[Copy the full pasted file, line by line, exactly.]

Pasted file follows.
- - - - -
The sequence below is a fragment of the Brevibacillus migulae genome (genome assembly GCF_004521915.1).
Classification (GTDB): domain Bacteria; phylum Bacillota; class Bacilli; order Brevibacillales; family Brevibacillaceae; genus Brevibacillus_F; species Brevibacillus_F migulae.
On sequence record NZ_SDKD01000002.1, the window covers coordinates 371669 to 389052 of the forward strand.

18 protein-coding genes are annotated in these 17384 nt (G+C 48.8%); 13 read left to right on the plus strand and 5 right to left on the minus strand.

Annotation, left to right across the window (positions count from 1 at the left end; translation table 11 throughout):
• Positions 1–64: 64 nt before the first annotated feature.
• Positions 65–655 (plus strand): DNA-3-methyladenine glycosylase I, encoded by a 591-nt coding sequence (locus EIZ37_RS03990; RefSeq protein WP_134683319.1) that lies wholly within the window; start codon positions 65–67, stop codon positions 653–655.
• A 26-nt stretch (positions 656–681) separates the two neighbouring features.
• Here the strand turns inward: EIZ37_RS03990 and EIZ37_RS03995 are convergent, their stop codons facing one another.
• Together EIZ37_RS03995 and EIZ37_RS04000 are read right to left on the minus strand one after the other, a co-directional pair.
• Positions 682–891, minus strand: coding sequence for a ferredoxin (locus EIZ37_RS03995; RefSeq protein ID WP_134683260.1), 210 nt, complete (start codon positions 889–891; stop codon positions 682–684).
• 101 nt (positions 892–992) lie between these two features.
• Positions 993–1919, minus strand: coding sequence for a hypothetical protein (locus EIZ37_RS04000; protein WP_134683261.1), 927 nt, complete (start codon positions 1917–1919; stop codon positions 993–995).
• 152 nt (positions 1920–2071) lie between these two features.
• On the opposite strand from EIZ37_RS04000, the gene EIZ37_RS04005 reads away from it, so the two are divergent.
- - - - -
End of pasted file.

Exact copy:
The sequence below is a fragment of the Brevibacillus migulae genome (genome assembly GCF_004521915.1).
Classification (GTDB): domain Bacteria; phylum Bacillota; class Bacilli; order Brevibacillales; family Brevibacillaceae; genus Brevibacillus_F; species Brevibacillus_F migulae.
On sequence record NZ_SDKD01000002.1, the window covers coordinates 371669 to 389052 of the forward strand.

18 protein-coding genes are annotated in these 17384 nt (G+C 48.8%); 13 read left to right on the plus strand and 5 right to left on the minus strand.

Annotation, left to right across the window (positions count from 1 at the left end; translation table 11 throughout):
• Positions 1–64: 64 nt before the first annotated feature.
• Positions 65–655 (plus strand): DNA-3-methyladenine glycosylase I, encoded by a 591-nt coding sequence (locus EIZ37_RS03990; RefSeq protein WP_134683319.1) that lies wholly within the window; start codon positions 65–67, stop codon positions 653–655.
• A 26-nt stretch (positions 656–681) separates the two neighbouring features.
• Here the strand turns inward: EIZ37_RS03990 and EIZ37_RS03995 are convergent, their stop codons facing one another.
• Together EIZ37_RS03995 and EIZ37_RS04000 are read right to left on the minus strand one after the other, a co-directional pair.
• Positions 682–891, minus strand: coding sequence for a ferredoxin (locus EIZ37_RS03995; RefSeq protein ID WP_134683260.1), 210 nt, complete (start codon positions 889–891; stop codon positions 682–684).
• 101 nt (positions 892–992) lie between these two features.
• Positions 993–1919, minus strand: coding sequence for a hypothetical protein (locus EIZ37_RS04000; protein WP_134683261.1), 927 nt, complete (start codon positions 1917–1919; stop codon positions 993–995).
• 152 nt (positions 1920–2071) lie between these two features.
• On the opposite strand from EIZ37_RS04000, the gene EIZ37_RS04005 reads away from it, so the two are divergent.